Dr. Tim Says....
[This is another in our series on the How and Why of Eating Healthy.]
Over the last three decades a lot has been written about how the French ate a diet high in fat and didn't have the problems with obesity that America has developed. The so-called French Paradox has been the foundation of a great deal of research, and that reasearch extended well beyond France to almost every country surrounding the Mediterranean Sea.
The research is founded in the early work of Ancel Keys. He recognized this phenomenon and his early research has been the cornerstone of what we now call the Mediterranean diet. While the name seems exotic, the style of eating really isn't all that unusual and is actually pretty simple. It is easily adaptable to our Western style diet.
It is higher in vegetables, beans and peas (legumes), fruits and nuts, and whole grains. They use olive oil as their main fat and eat much less highly saturated fats like butter, shortening and lard (butter is actually used sparingly and carefully for maximum flavor and texture). Instead of beef and poultry, they eat more fish. Most of the dairy products eaten are yogurts and cheeses. The Mediterranean Diet: Introduction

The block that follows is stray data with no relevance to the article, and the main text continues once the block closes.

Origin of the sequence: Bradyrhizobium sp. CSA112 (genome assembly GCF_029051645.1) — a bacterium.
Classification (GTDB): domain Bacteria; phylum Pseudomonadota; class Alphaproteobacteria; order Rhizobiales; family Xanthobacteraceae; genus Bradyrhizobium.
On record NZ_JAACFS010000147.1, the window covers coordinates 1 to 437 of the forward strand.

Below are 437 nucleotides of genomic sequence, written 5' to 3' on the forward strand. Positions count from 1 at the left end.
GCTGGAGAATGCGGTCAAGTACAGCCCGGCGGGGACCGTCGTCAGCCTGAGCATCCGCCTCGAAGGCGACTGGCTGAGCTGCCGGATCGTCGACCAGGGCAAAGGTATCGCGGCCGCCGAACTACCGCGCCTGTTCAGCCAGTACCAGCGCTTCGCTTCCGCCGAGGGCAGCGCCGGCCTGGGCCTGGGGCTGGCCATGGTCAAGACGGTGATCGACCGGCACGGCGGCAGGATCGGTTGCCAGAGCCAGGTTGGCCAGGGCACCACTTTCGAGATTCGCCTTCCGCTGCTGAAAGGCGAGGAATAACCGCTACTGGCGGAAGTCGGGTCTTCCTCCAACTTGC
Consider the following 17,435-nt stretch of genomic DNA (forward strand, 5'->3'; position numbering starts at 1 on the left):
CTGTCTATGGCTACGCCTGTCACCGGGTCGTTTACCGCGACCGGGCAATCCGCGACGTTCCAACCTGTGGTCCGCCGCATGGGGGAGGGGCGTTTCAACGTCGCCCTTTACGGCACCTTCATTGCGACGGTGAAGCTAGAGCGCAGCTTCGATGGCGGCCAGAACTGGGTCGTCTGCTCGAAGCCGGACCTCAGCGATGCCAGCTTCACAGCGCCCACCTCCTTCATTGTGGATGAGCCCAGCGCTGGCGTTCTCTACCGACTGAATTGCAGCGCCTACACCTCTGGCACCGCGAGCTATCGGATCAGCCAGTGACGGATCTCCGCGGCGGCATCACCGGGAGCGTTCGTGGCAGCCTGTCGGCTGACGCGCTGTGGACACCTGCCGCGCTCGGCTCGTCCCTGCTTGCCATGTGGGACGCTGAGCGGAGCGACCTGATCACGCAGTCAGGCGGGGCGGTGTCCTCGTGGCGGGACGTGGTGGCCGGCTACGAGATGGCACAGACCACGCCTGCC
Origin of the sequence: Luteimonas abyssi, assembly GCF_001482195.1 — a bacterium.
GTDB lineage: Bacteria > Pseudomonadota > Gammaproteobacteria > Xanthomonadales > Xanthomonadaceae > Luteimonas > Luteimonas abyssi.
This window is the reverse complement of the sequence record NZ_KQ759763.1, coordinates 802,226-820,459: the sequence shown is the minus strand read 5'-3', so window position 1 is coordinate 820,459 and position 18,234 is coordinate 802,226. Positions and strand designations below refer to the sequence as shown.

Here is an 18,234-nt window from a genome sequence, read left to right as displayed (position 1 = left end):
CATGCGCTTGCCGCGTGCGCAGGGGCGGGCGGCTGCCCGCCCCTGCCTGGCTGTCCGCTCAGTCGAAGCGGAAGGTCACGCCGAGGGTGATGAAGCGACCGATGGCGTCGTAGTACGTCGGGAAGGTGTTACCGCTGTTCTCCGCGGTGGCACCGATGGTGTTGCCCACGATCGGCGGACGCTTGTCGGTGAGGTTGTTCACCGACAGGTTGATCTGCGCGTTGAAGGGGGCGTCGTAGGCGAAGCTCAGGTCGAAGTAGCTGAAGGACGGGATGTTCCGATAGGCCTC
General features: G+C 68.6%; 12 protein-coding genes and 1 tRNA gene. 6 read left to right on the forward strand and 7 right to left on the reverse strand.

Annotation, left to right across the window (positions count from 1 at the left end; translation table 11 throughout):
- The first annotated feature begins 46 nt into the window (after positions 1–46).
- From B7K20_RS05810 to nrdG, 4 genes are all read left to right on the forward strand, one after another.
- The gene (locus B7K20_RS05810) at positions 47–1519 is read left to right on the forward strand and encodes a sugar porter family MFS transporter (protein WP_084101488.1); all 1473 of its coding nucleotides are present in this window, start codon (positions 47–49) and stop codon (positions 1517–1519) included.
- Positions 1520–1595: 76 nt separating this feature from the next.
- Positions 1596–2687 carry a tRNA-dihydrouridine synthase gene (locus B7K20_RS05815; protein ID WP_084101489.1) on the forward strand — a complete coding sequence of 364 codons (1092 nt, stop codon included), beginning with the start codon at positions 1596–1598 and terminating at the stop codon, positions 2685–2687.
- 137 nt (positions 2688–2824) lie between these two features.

I love the slightly spicy blend of the ginger with the freshness of the cilantro. By just letting the herbs wilt for a few seconds, and not cooking too long, you won't lose the fresh flavor and bright color. You can use almost any white fish for this – cod, sea bass or grouper will work just fine. Even though this has some onion cooking for a while along with the ginger may make this GERD friendly.
This recipe is safe for Coumadin (warfarin) users, is low in sodium, and is both gluten- and lactose-free. This may be safe for those with GERD / Acid Reflux because the onions are cooked for a long time.
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